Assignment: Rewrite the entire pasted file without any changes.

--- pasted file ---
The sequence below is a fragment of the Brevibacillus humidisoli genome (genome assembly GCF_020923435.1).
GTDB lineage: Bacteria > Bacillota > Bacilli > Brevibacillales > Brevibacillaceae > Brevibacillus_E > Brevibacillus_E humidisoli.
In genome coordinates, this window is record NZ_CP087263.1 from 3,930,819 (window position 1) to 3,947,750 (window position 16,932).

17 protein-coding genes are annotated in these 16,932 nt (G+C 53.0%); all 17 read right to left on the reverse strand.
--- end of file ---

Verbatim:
The sequence below is a fragment of the Brevibacillus humidisoli genome (genome assembly GCF_020923435.1).
GTDB lineage: Bacteria > Bacillota > Bacilli > Brevibacillales > Brevibacillaceae > Brevibacillus_E > Brevibacillus_E humidisoli.
In genome coordinates, this window is record NZ_CP087263.1 from 3,930,819 (window position 1) to 3,947,750 (window position 16,932).

17 protein-coding genes are annotated in these 16,932 nt (G+C 53.0%); all 17 read right to left on the reverse strand.